Infection Control Guidelines


The guidelines set forth below are intended simply as informal guidelines. Osteopathic physicians and surgeons must comply with all applicable standards for professional practice. These informal guidelines are not to be considered a substitute for the formal recommendations, guidelines and standards contained in the 11 publications referenced below.

Guidelines: Universal Precautions

Universal precautions are an approach to infection control. According to the concept of Universal Precautions, all human blood and certain human body fluids are treated as if known to be infectious for Human Immunodeficiency Virus, Hepatitis B Virus, and other blood-borne pathogens. Universal precautions must be used in the care of all patients.

The Osteopathic Medical Board of California and Cal-OSHA have the authority to adopt and enforce regulations with respect to minimizing the transmission of blood-borne pathogens in health-care settings.

I. Protective Attire

A. Gloves

  • Medical gloves shall be worn when touching blood and body fluids, mucous membranes and non-intact skin of all patients. Gloves shall also be worn when handling items or surfaces soiled with blood and body fluids and when performing venipuncture and other vascular access procedures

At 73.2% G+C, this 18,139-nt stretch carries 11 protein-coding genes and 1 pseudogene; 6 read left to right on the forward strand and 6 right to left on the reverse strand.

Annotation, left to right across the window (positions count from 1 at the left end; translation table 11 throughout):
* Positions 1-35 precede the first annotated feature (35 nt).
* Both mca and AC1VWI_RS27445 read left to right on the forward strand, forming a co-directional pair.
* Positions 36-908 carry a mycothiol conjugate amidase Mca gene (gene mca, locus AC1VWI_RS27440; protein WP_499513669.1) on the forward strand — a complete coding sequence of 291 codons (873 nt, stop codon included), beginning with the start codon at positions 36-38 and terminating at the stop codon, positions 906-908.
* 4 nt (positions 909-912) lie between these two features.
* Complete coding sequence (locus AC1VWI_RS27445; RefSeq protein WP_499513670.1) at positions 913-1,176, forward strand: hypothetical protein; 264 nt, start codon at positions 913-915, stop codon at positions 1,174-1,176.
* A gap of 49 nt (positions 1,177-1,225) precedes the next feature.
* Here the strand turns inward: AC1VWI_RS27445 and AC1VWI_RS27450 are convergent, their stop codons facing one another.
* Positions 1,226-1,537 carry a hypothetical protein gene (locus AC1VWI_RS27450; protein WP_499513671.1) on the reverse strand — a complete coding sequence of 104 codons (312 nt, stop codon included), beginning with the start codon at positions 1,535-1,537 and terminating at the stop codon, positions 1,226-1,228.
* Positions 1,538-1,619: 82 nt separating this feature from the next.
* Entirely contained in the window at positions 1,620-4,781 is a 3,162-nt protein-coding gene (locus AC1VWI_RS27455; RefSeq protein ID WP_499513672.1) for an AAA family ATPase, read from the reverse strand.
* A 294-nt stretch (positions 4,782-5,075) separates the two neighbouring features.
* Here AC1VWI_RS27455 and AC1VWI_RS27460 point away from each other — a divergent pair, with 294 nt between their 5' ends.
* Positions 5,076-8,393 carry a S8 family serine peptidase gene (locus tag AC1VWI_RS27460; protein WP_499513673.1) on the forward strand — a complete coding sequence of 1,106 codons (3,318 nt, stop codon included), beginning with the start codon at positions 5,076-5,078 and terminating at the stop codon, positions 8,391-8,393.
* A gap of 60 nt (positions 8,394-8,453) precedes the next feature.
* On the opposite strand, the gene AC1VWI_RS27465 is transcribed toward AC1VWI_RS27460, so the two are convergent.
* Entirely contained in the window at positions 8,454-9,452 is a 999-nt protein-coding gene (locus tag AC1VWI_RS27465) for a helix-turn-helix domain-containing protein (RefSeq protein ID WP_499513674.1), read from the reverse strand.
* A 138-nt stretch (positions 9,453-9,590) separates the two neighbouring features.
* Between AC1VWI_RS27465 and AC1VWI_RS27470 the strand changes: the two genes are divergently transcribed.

• Gloves shall be changed after contact with each patient or moving from a contaminated to clean body area
  • Sterile Gloves should be used for surgical procedures3
  • Non-sterile gloves may be used for examinations and other non-surgical procedures
  • Rubber utility gloves are used for housekeeping chores that involve potential contact with blood, instrument cleaning and decontamination procedures
  • Do not use any chemical such as petroleum-based hand lotion that may affect the integrity of the gloves7
  • Medical, sterile, and non-sterile gloves may not be washed or disinfected for reuse2

B. Protective Gowns, Laboratory Coats or Uniforms

  • Protective gowns or aprons made of materials that provide an effective barrier should be worn during invasive procedures that are likely to result in the splashing of blood or other body fluids
  • Protective clothing shall be changed at least daily or when visibly soiled
  • Personal protective equipment/clothing shall be removed prior to leaving the work area and placed in an appropriately designated area or container for storage, washing, decontamination or disposal3

C. Surgical Masks, Protective Eyewear or Face Shields

  • Protective eyewear or face shields should be worn for procedures that commonly result in the generation of droplets, splashing of blood or other body fluids or the generation of bone chips3
  • Surgical masks must be worn for invasive procedures and changed between each patient or during treatment if the mask becomes moist or wet
  • Face shields or protective eyewear must be washed and disinfected between each patient or when visibly soiled